Some good reasons to be emotional

Some good reasons to be emotional I am often irked by the rhetoric that comes from our current governments, both local and federal. In particular the use of the word "emotional." Favouring the original Peel plan, having doubts about allowing fracking in

I am often irked by the rhetoric that comes from our current governments, both local and federal.

In particular the use of the word “emotional.” Favouring the original Peel plan, having doubts about allowing fracking in our territory, about rushing into LNG consumption, about exponential expansion of the tar sands, about drilling in the Arctic Ocean, etc. is sure to get one condescendingly labelled as “emotional.”

Also the use of the word “balanced.” In considering these matters our leaders claim to be scientific, rational, unbiased, “balanced.”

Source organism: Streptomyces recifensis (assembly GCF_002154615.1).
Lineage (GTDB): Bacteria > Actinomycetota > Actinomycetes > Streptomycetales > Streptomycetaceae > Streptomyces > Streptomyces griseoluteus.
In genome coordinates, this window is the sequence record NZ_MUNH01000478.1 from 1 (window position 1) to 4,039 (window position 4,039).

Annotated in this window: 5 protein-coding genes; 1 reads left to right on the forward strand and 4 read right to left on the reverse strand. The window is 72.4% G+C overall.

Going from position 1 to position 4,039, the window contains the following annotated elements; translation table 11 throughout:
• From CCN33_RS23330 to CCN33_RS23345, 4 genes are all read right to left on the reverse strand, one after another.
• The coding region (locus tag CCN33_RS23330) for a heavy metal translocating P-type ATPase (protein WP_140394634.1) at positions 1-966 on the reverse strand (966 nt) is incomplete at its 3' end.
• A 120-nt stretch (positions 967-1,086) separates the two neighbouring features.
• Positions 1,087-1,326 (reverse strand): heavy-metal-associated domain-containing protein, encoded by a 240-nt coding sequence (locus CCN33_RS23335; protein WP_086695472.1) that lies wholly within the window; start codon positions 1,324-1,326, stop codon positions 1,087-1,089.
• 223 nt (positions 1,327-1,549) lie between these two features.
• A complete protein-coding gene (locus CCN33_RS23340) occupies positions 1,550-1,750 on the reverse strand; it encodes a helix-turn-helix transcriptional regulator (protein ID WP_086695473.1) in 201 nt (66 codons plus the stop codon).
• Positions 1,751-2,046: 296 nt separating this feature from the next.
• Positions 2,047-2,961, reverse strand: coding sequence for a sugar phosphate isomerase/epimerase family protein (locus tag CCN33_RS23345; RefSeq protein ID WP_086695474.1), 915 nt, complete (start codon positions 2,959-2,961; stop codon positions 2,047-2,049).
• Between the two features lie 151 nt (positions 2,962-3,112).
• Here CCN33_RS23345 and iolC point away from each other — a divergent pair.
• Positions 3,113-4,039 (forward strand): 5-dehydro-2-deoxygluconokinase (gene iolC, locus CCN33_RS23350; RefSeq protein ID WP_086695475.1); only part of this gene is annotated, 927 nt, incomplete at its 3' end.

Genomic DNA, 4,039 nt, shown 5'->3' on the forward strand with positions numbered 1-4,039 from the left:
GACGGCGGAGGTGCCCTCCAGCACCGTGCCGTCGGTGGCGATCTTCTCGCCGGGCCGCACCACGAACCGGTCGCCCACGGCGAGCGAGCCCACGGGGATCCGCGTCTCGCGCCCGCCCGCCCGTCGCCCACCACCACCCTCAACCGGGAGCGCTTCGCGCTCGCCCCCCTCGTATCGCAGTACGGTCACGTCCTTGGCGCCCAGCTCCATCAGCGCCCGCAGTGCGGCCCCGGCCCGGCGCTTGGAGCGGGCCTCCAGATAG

The irony is, of course, that the cold, scientific, rational, and overwhelming evidence suggests that carrying on and even increasing our use of increasingly disruptive fossil fuels has our planet in a state of extreme stress.

These activities cause increased levels of carbon dioxide and other greenhouse gasses that cause rising sea levels (glaciers, polar ice, and permafrost are melting), oceans are becoming increasingly acidic (today’s young people might live to see the destruction of the earth’s coral reefs), storm systems are getting stronger (storm damage in all areas of the world is increasing), etc.

It’s hard to imagine any reasonably aware person not being conscious of these “scientific” facts.

In light of these facts it is particularly insidious that the current government suppresses, defunds, and muzzles real scientific inquiry into these matters. Like someone said, “The numbers don’t matter.”

I think the definitions of “anger,” “frustration” and “sadness” would all qualify as emotions. All this scientific inquiry is making me emotional.

Pete Beattie

Whitehorse

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